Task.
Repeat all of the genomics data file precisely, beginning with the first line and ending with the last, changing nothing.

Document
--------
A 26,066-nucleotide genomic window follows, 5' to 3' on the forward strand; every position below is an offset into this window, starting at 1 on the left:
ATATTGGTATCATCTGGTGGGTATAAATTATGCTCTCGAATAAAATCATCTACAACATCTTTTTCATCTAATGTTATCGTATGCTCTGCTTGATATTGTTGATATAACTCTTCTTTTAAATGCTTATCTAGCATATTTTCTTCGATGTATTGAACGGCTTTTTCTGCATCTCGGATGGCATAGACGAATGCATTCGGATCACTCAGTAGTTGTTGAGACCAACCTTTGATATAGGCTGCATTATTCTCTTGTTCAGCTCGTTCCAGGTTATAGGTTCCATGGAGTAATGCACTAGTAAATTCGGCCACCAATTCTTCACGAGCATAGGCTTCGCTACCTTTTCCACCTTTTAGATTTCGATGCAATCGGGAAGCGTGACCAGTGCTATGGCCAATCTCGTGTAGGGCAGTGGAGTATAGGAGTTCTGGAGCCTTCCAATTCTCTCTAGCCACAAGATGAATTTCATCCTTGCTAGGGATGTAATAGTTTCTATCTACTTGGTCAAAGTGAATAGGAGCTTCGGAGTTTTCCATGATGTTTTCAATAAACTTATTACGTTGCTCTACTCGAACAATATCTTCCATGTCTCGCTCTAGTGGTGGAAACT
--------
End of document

A 26,066-nucleotide genomic window follows, 5' to 3' on the forward strand; every position below is an offset into this window, starting at 1 on the left:
ATATTGGTATCATCTGGTGGGTATAAATTATGCTCTCGAATAAAATCATCTACAACATCTTTTTCATCTAATGTTATCGTATGCTCTGCTTGATATTGTTGATATAACTCTTCTTTTAAATGCTTATCTAGCATATTTTCTTCGATGTATTGAACGGCTTTTTCTGCATCTCGGATGGCATAGACGAATGCATTCGGATCACTCAGTAGTTGTTGAGACCAACCTTTGATATAGGCTGCATTATTCTCTTGTTCAGCTCGTTCCAGGTTATAGGTTCCATGGAGTAATGCACTAGTAAATTCGGCCACCAATTCTTCACGAGCATAGGCTTCGCTACCTTTTCCACCTTTTAGATTTCGATGCAATCGGGAAGCGTGACCAGTGCTATGGCCAATCTCGTGTAGGGCAGTGGAGTATAGGAGTTCTGGAGCCTTCCAATTCTCTCTAGCCACAAGATGAATTTCATCCTTGCTAGGGATGTAATAGTTTCTATCTACTTGGTCAAAGTGAATAGGAGCTTCGGAGTTTTCCATGATGTTTTCAATAAACTTATTACGTTGCTCTACTCGAACAATATCTTCCATGTCTCGCTCTAGTGGTGGAAACT